Most importantly, the ProjectConnect portal streamlines interactions with clients to minimize surprises and keep everybody on the same page. Especially for unique construction projects, this level of knowledgeable interaction helps eliminate the chaos and confusion that often accompanies projects of this magnitude.
“Many business owners don’t know what to expect during the construction process,” says Sarno. “ProjectConnect helps them monitor the progress of construction and make good decisions. Through the duration of the construction project, thousands of documents of various types are created and need to be accessed by the customer and project team. ProjectConnect takes files that used to be distributed by e-mail and puts them in one place for a very positive customer experience.”
Just as amorphous walls of the Walt Disney Concert Hall seem to float effortlessly in space, ProjectConnect has acquired a mobile interface that enables designers, construction managers, and craftspeople to tap into information from any location—whether it’s while reviewing plans in a coffee shop or working on the 16th floor of a high-rise building.
Neal Katorosz, initiative manager at Mortenson Construction, describes the evolution of this unique environment. “We have used electronic information for many years, but until recently a lot of it was stuck in the construction trailer,” says Katorosz. “As our project teams became more diverse, we had to figure out a way to take information that was generated inside of the construction trailer and disperse it to people throughout the site, as well as to trade partners. ProjectConnect lets us channel lots of information through the portal in a consistent way.”
Most construction companies place trailers on the job site so that architects, construction managers, subcontractors, and workers can review specifications and resolve problems as they arise. But what about the welding team on the sixth floor of a new stadium? Do they have to make their way down to the trailer to consult the management team if an issue arises?
To solve this dilemma, Mortenson created the Field Box—a small office in a steel container that can be moved throughout the site by crane. The Field Box is still commonly used onsite for many projects. However, with the advent of mobile devices and the availability of 4G wireless technology, Mortenson has extended its functionality to mobile devices. Authorized users can see the latest plans and specs in real time by accessing ProjectConnect on a standard tablet or smartphone.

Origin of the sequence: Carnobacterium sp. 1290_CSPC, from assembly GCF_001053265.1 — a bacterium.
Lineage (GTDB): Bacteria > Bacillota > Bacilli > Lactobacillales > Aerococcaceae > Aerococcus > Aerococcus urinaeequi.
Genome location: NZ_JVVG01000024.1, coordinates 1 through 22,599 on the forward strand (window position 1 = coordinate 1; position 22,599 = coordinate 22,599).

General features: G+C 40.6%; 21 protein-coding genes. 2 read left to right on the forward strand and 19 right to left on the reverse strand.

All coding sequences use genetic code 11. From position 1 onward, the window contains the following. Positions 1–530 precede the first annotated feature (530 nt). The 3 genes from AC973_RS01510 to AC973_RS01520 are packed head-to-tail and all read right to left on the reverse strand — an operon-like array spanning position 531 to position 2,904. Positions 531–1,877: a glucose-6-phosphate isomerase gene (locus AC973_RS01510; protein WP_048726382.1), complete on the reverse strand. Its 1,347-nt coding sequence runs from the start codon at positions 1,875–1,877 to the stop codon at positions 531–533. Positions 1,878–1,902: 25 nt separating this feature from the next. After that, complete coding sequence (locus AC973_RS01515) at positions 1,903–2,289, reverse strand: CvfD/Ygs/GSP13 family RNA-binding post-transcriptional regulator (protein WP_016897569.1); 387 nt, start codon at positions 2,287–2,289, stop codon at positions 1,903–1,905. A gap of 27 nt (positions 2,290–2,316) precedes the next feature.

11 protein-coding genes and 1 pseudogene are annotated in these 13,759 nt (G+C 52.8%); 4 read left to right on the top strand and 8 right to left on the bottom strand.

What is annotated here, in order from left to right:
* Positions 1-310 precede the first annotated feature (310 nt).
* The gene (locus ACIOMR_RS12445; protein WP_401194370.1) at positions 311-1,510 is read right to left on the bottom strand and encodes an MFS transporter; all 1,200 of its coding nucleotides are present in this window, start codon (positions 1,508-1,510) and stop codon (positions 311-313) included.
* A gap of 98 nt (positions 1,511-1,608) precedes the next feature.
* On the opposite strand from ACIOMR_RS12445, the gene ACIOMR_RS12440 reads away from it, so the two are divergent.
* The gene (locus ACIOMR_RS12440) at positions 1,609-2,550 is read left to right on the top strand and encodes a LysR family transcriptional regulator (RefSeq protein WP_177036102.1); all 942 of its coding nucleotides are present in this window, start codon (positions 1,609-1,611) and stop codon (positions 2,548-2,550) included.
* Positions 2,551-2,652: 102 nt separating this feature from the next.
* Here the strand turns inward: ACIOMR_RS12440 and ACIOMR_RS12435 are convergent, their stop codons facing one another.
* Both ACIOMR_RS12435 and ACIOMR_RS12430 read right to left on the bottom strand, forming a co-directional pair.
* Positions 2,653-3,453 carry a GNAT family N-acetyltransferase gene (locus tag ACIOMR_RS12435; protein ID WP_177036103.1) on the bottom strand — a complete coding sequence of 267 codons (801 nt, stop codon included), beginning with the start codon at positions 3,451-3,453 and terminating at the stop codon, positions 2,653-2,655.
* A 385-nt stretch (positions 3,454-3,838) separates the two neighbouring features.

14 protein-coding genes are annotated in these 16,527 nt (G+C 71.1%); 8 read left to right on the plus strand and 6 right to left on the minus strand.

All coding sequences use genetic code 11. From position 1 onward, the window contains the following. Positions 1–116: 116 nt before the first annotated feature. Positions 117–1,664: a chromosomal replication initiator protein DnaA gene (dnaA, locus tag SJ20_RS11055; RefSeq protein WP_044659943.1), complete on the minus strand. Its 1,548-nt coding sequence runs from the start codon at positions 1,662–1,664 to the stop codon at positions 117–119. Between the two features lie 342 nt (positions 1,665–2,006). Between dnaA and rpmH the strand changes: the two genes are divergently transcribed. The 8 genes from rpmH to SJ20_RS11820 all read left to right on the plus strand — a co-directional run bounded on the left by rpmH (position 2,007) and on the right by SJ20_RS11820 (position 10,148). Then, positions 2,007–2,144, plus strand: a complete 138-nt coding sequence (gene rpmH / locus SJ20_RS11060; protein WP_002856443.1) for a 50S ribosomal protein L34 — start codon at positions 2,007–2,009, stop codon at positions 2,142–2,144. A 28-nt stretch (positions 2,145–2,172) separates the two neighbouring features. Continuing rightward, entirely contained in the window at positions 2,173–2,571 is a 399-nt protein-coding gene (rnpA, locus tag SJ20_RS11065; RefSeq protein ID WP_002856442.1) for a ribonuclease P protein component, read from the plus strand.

“The evolution from the trailer to the Field Box to any internet-accessible device became much more viable once we started using Oracle WebCenter,” says Sarno. “Oracle WebCenter applications work on any device. They aren’t tied to any operating system or mobile platform. As long as you have a data connection on the job site, you will have the latest information at your fingertips.”
That’s an important differentiator in an industry where project teams are increasingly becoming more geographically dispersed. Design partners, trade partners, and customers can be spread all over the world, but ProjectConnect is available anywhere that there is a data connection. It has been used on more than 80 projects to date. Each engagement gives Mortenson new ideas for improving the system.
Furthering its connectivity, Mortenson is now creating a new intranet site to make it easier to find and display content. The new intranet site will use Oracle WebCenter Portal and Oracle WebCenter Content, similar to ProjectConnect. They also plan to use Oracle Secure Enterprise Search to link content from other repositories.
“There are lots of tools out there for sharing information, collaborating on files, managing projects, and enforcing quality control,” concludes Cunz. “ProjectConnect coordinates all of these things. We don’t have to re-create all of these best-in-class solutions, because we have developed a common front door to all of them. That’s the difference that this technology provides for us and our customers.”
David Baum is a freelance writer who specializes in the intersection of science, technology, and culture.
Secure Communication in Cyberspace
Mortenson Construction’s ProjectConnect portal can deliver everything from executive-level status reports to construction schedules, budgets, specifications, safety plans, and meeting minutes for everybody on a project team. Through the Spaces feature of Oracle WebCenter Portal, each construction project gets its own space. Similarly, each project gets its own folder inside of Oracle WebCenter Content. People can store and manage all content pertinent to a project, and secure it so that only members of the project can access their respective files. ProjectConnect also includes project photos, live webcams, and weather reports.
“We created a secure portal, accessible through the internet, that serves internal and external constituents,” explains Neal Katorosz, initiative manager at Mortenson Construction. “We used Oracle WebCenter Portal to develop the user interface. Under the covers is Oracle WebCenter Content, which stores all of the project documents, such as schedules, plans, specifications, and photos. It consolidates information from diverse systems so it can be centrally managed and exposed through the portal.”
Mortenson used Oracle Identity and Access Management Suite to build controls that protect sensitive information. Single sign-on provides a seamless experience for users. They log in once to the portal and the underlying content that they have permission to access. General information is available to everybody. Other documents are visible only to people with the correct clearance, an architecture commonly known as role-based security. For example, financial information isn’t shared with the community at large, but access is granted to sensitive documents based on security role.
“Oracle WebCenter Portal and Oracle WebCenter Content have become the backbone of our communication and collaboration, enabling real-time access to secure project information,” sums up Katorosz. “Everybody gets the right level of information based on their roles. They don’t need to worry about how to find the information they need. When it comes to keeping projects on track and on budget, that level of coordination and control is invaluable.”